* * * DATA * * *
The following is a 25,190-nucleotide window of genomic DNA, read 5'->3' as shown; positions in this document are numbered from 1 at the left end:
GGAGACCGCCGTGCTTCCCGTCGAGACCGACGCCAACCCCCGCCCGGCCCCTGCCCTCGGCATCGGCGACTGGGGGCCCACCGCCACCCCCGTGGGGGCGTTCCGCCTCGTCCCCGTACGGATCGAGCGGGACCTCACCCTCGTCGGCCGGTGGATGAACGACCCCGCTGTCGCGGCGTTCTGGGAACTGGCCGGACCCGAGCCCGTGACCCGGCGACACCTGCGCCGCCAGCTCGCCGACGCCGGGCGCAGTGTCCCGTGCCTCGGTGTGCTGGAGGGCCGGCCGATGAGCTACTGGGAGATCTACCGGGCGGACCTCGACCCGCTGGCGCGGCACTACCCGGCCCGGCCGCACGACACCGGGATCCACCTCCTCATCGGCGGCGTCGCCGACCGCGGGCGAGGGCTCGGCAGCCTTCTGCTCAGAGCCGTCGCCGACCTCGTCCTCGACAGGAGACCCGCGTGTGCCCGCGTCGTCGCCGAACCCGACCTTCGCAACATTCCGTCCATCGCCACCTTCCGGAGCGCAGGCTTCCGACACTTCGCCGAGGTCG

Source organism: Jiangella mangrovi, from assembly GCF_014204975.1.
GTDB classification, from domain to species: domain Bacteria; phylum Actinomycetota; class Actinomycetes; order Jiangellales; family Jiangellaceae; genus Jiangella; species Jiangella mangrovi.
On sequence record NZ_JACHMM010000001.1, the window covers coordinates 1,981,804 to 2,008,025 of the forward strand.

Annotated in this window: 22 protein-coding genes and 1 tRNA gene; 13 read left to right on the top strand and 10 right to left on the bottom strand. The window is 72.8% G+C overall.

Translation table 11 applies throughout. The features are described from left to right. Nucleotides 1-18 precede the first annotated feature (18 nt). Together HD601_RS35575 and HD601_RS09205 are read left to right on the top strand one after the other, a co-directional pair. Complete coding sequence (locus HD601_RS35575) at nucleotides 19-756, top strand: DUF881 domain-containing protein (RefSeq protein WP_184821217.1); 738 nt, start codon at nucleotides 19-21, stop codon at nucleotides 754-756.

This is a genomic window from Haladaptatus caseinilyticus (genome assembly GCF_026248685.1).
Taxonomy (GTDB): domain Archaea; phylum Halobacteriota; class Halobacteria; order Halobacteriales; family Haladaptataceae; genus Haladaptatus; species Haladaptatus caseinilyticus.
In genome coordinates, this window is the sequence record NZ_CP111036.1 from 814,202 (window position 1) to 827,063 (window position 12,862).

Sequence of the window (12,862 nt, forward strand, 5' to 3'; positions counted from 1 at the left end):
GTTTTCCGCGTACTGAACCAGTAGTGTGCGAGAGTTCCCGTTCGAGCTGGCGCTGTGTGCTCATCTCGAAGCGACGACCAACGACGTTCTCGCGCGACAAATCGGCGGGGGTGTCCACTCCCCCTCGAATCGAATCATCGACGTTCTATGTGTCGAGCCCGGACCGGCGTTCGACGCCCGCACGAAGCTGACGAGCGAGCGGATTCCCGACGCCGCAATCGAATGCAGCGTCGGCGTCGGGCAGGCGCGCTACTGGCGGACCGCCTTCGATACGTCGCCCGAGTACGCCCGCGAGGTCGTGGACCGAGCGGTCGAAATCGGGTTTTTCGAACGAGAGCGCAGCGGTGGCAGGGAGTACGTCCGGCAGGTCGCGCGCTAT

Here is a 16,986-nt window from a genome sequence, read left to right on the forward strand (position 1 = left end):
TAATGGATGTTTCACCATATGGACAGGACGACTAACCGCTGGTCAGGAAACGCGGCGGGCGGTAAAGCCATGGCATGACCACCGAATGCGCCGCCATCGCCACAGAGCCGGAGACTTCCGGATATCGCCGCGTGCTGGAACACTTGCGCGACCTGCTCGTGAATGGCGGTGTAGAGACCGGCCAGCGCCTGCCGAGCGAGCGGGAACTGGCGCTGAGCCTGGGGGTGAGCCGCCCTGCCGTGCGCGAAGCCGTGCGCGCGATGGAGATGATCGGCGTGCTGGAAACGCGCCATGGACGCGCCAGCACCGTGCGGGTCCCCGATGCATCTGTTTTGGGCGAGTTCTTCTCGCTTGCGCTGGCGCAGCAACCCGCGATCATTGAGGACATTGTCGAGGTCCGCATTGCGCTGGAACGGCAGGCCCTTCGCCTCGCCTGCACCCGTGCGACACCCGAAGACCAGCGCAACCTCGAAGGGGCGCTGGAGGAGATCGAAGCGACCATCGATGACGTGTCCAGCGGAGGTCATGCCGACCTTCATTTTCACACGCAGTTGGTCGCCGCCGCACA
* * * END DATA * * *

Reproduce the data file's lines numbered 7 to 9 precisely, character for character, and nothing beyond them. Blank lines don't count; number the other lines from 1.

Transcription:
Translation table 11 applies throughout. The features are described from left to right. Nucleotides 1-18 precede the first annotated feature (18 nt). Together HD601_RS35575 and HD601_RS09205 are read left to right on the top strand one after the other, a co-directional pair. Complete coding sequence (locus HD601_RS35575) at nucleotides 19-756, top strand: DUF881 domain-containing protein (RefSeq protein WP_184821217.1); 738 nt, start codon at nucleotides 19-21, stop codon at nucleotides 754-756.

This is a genomic window from Haladaptatus caseinilyticus (genome assembly GCF_026248685.1).
Taxonomy (GTDB): domain Archaea; phylum Halobacteriota; class Halobacteria; order Halobacteriales; family Haladaptataceae; genus Haladaptatus; species Haladaptatus caseinilyticus.